Controversy as new bill will enable virtual participation in criminal proceedings

Controversy as new bill will enable virtual participation in criminal proceedings

What just happened? 

The Police, Crime, Sentencing and Courts Bill 2021, which has passed its second hearing, has created provisions to extend the use of virtual hearings past the current coronavirus measures.[1] 

What does this mean?

The controversial bill which has made headlines for its provisions relating to protests, is also causing a stir within the legal sphere. As it seeks to extend the ability to hold virtual hearings, including in the use of criminal hearings, which were temporary measures initially introduced in response to coronavirus. 

S.168 enables a person to take part in criminal proceedings via live video or audio link. Included in the provision is the ability for a jury, sitting collectively, to participate in a trial by live video link, where the court considers this appropriate. The provision also enables witnesses and other parties involved in the case to give their statements virtually. S.168 (5) and (6)[2] provide that when deciding whether the court may make a direction under the provision, they must consider guidance provided by the Lord Chief Justice and all the circumstances of the case. 

How does it impact the law?

The MOJ have proposed to extend the existing measures citing an ability to ease the backlog in claims that has clogged up the courts during coronavirus.[3] They advise that the provisions are intended to ensure the efficient running of cases within the courts whilst offering greater flexibility for those involved.[4] 

The MOJ has clarified that remote participation would only be considered at the discretion of the trial judge where there is good and sufficient reason. However, there is a lack of clarity as to what constitutes a ‘good and sufficient reason’. Although the provision does later refer to circumstances of particular significance there remains a lot of scope for interpretation under S.168 (6) which enables a judge to allow remote participation by considering ‘all’ of the cases circumstances. If the bill does pass, it remains to be seen how often and whether at all judges would use the provision. A survey of judges published in March 2021 has revealed that the reduction of face-to-face hearings is already a ‘significant concern’.[5]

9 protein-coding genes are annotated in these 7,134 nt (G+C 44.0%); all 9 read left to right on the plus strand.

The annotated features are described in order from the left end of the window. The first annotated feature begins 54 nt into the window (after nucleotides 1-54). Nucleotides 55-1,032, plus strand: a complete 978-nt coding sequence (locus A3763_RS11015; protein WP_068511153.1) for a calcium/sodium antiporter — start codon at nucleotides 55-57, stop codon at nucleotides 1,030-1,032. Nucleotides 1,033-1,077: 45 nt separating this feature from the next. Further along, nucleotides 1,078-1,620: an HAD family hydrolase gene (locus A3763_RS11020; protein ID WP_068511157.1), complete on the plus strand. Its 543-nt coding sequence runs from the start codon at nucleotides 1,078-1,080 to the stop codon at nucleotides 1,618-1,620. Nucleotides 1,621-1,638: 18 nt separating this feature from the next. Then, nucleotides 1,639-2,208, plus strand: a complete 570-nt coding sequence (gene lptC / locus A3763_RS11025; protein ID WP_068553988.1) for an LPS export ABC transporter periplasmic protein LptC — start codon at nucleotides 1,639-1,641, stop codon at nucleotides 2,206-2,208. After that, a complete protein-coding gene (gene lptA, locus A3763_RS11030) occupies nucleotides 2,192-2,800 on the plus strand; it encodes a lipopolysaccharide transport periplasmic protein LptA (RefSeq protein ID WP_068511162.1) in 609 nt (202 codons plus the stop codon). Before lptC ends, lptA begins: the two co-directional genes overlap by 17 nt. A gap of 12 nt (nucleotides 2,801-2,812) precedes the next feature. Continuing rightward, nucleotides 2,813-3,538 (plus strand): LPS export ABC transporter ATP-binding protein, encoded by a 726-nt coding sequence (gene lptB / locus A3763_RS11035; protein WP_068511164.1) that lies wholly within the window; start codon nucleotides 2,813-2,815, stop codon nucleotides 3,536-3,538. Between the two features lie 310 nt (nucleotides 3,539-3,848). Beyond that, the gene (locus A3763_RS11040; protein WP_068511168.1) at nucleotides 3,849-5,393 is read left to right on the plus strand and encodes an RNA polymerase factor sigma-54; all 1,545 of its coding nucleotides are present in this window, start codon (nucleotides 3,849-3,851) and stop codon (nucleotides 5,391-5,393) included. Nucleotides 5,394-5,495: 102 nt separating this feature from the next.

In addition, criminal lawyers have raised concerns that virtual hearings do not convey ‘Expression, atmosphere and manner’ which ‘count for more than we realise’.[6] This is of concern specifically where a jury or witness is not present in a court room as research from Albert Mehrabian shows ‘on the total transmission of a given message only 7% are affected by the words, 38% by the voice signals (the voice tone, the modulation) and 55% by the non-verbal signals.’[7] Therefore, physical removal of a jury or witness from the court room may impact a jury’s ability to pick up on non-verbal signals which greatly impact our assessment of an individual.

Although there is support for some virtual hearings, data from a report ‘The Future of Disputes: Are Virtual Hearings Here To Stay?’ does suggest that the legal sector feels that there is a need for juries to be physically present for criminal cases. With 65% surveyed stating that all ‘hearings of less than one day, not involving a jury or cross-examination, should be virtual’.[8] The same report further shows concerns amongst professionals as to the safety of allowing witnesses to give their statements remotely. With 56% of respondents believing that the impact of any witness cross examination is diminished by virtual hearings. The ability for witnesses to have access to notes, be coached through an online chat function or through having unauthorised persons present in the room while giving evidence is certainly a risk and is likely to remain a key concern for court users and judges.[9]

Finally, some commentators have suggested that the Government may have been inspired by the think tank Justice who carried out mock trials at the start of covid-19.[10] However, Justice’s report found that of the four trials conducted, the trial with a physical jury hub, and remote defendant was widely considered to be the most successful of all the experiments.[11] Further supporting the position that it is essential for juries to remain be physically present for criminal proceedings. 

Should the Bill pass, it will be interesting to see how many judges actually opt to allow remote participation of juries or witnesses given the major concerns widely held across the legal sector.


The Legists Content Team

[1]Damien Gayle, ‘Lawyers counsel against ‘virtual hearings’ to tackle backlog of cases’ (The Guardian, 10 April 2021) <> accessed 14 April 2021

[2]Police, Crime, Sentencing and Courts HC Bill (2019-2021) [268], Cl 168(5) and (6)

[3] Ibid (n1)

[4]Home office, ‘Police, Crime, Sentencing and Courts Bill 2021: audio and video live links factsheet’’ (, 10 March 2021) <> accessed 14 April 2021

[5]Tristan Kirk, ‘Plans for jurors to follow criminal trials via videolink in Ministry of Justice courts shake-up’ (Evening Standard, 10 March 2021) <> accessed 14 April 2021

[6] Ibid (n1)

[7]Agnieszka Gurbiel, The importance of the body language and the non-verbal signals in the courtroom in the criminal proceedings. The outline of the problem’ [2018] WSN 112 (2018) 74-84

[8]Baker McKenzie, ‘Virtual hearings are here to stay according to Baker McKenzie and KPMG UK survey’ (Baker McKenzie, 15 January 2021) <> accessed 14 April 2021

[9] Ibid

[10]Monidipa Fouzder, ‘Police bill makes provision for remote juries, MOJ reveals’ (The Law Society Gazette, 9 April 2021)<> accessed 14 April 2021

[11] Ibid



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